2. A door as set forth in claim 1, wherein said fibers are fiberglass.
3. A door as set forth in claim 1, wherein said shell is provided with an outer skin fused thereto formed of resin to provide the door with a smooth, non-porous finish.
4. A door as set forth in claim 1, wherein said core is formed of closed-cell polyurethane material.
5. A door as set forth in claim 1, wherein said core is formed of foamed glass material.
6. A door as set forth in claim 1, wherein said shell resin is a polyester.
7. A door as set forth in claim 1, wherein said skin resin is a polyester.
8. A door as set forth in claim 1, wherein the corners of the core are rounded to provide enlarged regions between the corners of the core and the corners of the shell which is filled with reinforcing resin.
9. The method of forming a door by a resin transfer molding technique comprising the steps of:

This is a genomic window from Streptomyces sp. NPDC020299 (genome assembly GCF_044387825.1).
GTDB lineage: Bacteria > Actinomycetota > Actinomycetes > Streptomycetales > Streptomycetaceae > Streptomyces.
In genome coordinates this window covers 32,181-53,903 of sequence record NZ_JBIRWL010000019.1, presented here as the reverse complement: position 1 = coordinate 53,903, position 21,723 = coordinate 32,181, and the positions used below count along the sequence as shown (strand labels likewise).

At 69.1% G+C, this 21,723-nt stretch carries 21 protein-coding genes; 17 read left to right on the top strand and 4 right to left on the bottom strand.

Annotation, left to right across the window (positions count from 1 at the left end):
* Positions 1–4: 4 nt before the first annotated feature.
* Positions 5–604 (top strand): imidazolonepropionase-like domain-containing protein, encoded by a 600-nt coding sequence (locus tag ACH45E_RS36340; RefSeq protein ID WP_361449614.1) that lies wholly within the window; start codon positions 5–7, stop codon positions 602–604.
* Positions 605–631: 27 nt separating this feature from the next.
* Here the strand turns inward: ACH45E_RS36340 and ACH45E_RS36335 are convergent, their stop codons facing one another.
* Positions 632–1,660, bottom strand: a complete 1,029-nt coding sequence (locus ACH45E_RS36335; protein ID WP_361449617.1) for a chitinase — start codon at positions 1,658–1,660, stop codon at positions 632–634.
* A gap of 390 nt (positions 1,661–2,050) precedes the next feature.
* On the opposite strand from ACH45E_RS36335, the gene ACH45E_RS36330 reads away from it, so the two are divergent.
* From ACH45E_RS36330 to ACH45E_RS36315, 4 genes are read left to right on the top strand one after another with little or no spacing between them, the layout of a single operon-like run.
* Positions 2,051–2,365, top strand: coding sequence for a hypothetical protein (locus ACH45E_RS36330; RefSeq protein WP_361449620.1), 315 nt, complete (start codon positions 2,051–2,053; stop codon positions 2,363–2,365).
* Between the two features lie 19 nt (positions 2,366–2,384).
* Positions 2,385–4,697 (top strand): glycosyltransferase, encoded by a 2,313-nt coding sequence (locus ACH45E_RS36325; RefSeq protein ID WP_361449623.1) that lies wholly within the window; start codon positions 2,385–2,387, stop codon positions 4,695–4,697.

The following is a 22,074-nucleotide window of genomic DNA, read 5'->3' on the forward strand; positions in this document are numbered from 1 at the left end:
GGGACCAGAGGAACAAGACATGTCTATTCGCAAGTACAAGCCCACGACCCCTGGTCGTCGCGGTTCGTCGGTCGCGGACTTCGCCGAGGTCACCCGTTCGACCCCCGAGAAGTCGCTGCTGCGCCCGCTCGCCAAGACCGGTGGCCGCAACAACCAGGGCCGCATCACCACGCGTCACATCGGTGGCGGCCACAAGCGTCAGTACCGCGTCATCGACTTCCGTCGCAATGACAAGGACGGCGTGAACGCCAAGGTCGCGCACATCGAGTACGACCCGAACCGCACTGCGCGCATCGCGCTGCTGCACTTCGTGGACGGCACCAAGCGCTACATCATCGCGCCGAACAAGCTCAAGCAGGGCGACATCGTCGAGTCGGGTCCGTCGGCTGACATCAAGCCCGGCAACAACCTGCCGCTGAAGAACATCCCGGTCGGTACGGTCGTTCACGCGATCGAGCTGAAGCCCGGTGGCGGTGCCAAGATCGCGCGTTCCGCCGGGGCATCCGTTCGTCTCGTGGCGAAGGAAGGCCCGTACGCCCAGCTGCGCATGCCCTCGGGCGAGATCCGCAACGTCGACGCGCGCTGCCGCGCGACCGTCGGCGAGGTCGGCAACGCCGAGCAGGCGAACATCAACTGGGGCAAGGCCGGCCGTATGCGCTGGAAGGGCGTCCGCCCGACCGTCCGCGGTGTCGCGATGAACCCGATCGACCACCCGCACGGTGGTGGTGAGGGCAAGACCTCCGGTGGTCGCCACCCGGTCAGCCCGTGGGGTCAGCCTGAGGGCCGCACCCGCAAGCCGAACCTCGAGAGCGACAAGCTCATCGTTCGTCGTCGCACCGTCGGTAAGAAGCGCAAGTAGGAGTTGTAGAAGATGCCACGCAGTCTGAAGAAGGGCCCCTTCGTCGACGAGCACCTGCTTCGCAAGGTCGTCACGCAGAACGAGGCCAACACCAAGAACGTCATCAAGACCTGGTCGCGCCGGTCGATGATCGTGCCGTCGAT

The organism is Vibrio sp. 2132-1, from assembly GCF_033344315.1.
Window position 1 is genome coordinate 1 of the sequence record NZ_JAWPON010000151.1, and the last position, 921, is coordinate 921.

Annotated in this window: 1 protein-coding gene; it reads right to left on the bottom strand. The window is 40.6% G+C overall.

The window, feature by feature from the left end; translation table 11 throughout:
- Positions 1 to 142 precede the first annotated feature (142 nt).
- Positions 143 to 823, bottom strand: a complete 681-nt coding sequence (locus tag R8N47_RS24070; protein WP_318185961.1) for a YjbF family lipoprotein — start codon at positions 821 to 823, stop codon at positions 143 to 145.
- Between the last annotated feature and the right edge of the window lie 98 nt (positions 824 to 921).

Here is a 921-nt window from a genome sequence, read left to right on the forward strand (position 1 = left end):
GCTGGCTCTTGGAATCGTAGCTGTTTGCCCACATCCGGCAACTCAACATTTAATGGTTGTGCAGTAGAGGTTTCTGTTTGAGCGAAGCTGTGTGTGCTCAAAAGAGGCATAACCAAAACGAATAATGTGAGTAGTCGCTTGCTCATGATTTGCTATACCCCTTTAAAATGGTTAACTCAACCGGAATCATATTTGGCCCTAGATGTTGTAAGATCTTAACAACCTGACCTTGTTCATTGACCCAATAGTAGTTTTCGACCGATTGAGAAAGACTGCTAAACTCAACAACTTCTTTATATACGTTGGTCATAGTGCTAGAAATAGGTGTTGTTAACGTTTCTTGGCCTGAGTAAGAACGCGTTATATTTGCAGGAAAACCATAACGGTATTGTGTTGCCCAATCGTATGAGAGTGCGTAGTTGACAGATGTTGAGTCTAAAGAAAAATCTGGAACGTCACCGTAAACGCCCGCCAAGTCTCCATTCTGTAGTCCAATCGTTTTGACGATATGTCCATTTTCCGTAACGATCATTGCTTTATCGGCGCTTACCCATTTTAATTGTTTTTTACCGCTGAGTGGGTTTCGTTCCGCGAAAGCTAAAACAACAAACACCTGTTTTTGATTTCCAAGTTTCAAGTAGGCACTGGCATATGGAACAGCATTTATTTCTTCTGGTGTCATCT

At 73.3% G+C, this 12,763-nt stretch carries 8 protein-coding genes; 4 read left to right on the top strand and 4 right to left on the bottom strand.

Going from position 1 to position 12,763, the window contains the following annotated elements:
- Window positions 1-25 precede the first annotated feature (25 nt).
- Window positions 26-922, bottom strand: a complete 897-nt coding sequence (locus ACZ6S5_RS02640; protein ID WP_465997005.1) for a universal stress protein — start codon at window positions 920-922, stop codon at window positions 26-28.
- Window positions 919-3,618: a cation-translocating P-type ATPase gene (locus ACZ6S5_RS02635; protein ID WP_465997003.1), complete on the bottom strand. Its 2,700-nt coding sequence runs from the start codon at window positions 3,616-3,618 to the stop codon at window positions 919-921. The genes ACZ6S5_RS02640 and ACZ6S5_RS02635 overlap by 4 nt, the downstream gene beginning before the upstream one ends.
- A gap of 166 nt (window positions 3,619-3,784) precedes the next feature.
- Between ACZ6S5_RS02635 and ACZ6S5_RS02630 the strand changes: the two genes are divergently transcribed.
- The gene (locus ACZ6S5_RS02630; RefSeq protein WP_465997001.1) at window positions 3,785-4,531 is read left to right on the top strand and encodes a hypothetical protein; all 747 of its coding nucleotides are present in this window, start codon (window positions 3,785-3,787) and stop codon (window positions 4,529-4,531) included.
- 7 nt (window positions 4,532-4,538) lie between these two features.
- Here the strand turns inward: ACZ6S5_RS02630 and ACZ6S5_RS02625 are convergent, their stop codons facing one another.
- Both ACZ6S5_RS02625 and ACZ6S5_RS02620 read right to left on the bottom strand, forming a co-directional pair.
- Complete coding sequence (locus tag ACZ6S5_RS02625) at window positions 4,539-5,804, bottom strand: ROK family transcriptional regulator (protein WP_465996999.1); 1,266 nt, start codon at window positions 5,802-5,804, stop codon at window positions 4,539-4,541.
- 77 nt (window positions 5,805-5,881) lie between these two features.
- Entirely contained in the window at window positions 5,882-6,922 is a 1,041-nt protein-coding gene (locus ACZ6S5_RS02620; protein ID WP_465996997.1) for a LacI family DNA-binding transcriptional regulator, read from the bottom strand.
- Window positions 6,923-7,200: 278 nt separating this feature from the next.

A wrapping a slab-shaped core of rigid foam plastic material in dry reinforcing fibers, said core having a rectangular array of holes therein which extend between the opposing faces of the core and are distributed in the transverse and longitudinal directions;
B placing said wrapped core in a mold and closing the mold; and
C injecting a liquid catalyzed polyester resin into the mold to fill the holes in the core with resin and to impregnate the fibers in the wrapping thereon to create, when the resin is cured, a resin reinforced shell having opposing faces and resin reinforcing dowels extending through the holes to bridge the opposing faces of the shell to create an integrated one-piece structure of high strength.
10. A method as set forth in claim 9, wherein the internal walls of the mold, before the wrapped core is placed therein, is coated with the liquid catalyzed resin which, in the course of curing, fuses with the resin reinforced shell to provide said shell with a smooth outer skin.
11. A method as set forth in claim 9, wherein said fibers are constituted by fiberglass.
Description
BACKGROUND OF INVENTION

1. Field of Invention: